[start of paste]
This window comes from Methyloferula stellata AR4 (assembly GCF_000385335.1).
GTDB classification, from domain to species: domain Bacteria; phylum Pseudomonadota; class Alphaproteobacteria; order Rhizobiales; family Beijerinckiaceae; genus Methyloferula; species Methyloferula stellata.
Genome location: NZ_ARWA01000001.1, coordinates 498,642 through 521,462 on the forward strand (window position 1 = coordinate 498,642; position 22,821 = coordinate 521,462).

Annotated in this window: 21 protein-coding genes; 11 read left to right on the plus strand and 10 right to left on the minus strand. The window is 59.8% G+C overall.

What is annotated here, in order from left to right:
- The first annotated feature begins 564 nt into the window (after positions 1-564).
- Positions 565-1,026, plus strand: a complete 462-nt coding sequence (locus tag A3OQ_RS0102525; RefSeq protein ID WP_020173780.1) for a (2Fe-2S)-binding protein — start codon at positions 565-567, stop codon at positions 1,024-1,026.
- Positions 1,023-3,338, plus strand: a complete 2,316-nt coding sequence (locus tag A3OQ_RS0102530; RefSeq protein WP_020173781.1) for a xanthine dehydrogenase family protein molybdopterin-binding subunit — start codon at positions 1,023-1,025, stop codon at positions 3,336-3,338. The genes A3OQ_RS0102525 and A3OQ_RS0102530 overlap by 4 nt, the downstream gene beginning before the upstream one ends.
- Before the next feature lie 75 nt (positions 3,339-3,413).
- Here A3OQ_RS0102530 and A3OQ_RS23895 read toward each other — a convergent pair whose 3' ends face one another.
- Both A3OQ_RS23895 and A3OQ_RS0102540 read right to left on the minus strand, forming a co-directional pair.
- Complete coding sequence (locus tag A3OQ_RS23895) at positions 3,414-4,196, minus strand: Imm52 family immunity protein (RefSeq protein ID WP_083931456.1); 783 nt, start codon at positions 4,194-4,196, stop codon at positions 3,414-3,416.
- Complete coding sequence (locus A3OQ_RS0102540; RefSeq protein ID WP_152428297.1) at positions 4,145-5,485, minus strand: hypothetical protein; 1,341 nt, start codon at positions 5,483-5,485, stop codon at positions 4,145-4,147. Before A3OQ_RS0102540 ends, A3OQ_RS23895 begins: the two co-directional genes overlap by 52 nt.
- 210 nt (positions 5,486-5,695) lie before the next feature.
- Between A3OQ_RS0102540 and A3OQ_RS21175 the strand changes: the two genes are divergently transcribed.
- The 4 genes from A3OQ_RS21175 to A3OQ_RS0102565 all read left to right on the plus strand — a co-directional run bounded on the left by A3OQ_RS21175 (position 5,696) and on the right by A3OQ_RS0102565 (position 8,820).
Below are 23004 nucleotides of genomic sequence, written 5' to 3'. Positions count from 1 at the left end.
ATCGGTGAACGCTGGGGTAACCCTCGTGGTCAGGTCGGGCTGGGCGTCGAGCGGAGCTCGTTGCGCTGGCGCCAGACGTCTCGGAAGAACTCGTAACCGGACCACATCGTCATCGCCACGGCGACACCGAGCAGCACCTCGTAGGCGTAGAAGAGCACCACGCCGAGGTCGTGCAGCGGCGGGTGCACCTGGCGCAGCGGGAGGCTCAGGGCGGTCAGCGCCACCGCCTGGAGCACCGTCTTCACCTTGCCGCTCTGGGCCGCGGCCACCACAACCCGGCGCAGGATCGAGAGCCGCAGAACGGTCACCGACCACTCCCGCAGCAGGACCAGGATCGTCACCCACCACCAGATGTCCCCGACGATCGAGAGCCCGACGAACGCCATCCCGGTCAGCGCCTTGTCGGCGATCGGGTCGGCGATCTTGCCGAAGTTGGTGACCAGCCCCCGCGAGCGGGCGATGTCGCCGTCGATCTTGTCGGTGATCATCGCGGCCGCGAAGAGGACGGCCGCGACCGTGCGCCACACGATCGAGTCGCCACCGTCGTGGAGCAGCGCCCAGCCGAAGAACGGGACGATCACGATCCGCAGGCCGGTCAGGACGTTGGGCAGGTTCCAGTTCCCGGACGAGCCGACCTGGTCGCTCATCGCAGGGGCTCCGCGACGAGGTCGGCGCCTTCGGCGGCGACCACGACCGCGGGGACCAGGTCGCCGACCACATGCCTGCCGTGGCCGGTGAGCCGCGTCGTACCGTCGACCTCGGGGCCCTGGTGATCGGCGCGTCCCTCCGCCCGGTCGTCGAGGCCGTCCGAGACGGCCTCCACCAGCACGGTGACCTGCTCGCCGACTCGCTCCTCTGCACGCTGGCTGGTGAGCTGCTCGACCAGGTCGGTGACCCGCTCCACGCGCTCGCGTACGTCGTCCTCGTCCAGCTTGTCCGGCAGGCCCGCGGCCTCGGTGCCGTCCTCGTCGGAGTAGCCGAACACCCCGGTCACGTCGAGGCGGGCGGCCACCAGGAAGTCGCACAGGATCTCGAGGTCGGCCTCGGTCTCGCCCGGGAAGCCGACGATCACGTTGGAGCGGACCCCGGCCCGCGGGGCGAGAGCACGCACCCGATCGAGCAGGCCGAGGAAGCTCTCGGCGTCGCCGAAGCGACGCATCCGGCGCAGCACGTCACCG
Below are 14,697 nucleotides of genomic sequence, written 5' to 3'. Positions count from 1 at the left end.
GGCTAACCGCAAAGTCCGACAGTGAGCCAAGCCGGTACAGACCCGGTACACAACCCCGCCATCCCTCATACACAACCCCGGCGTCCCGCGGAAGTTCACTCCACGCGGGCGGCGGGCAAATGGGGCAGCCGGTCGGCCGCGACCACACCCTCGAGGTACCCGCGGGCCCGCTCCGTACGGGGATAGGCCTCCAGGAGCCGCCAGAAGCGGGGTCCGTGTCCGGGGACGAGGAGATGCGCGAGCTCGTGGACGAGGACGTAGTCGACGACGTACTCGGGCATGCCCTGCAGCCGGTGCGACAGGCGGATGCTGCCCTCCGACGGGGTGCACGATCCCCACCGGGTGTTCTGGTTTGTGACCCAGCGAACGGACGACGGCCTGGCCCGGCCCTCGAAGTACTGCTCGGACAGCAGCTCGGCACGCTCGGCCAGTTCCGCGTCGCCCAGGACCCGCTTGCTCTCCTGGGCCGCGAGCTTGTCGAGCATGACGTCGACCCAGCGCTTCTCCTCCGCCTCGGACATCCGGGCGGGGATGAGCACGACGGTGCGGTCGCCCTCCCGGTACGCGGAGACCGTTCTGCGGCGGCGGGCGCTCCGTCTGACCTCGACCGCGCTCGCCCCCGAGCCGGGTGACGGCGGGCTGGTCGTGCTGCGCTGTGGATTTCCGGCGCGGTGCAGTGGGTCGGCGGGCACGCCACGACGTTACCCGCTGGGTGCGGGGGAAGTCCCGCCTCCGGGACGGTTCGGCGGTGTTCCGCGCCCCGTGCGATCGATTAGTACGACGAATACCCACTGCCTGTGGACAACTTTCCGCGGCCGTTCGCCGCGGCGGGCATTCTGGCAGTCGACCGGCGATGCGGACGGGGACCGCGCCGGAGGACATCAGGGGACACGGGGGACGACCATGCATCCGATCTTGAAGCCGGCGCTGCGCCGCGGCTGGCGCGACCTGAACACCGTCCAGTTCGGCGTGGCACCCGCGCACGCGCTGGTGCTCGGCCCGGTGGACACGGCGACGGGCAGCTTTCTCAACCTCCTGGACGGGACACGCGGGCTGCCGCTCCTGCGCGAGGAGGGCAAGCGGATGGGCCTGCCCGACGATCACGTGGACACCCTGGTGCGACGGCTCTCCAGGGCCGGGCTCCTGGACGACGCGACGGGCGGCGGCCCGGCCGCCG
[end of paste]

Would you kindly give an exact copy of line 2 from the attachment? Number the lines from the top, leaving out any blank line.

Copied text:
GTDB classification, from domain to species: domain Bacteria; phylum Pseudomonadota; class Alphaproteobacteria; order Rhizobiales; family Beijerinckiaceae; genus Methyloferula; species Methyloferula stellata.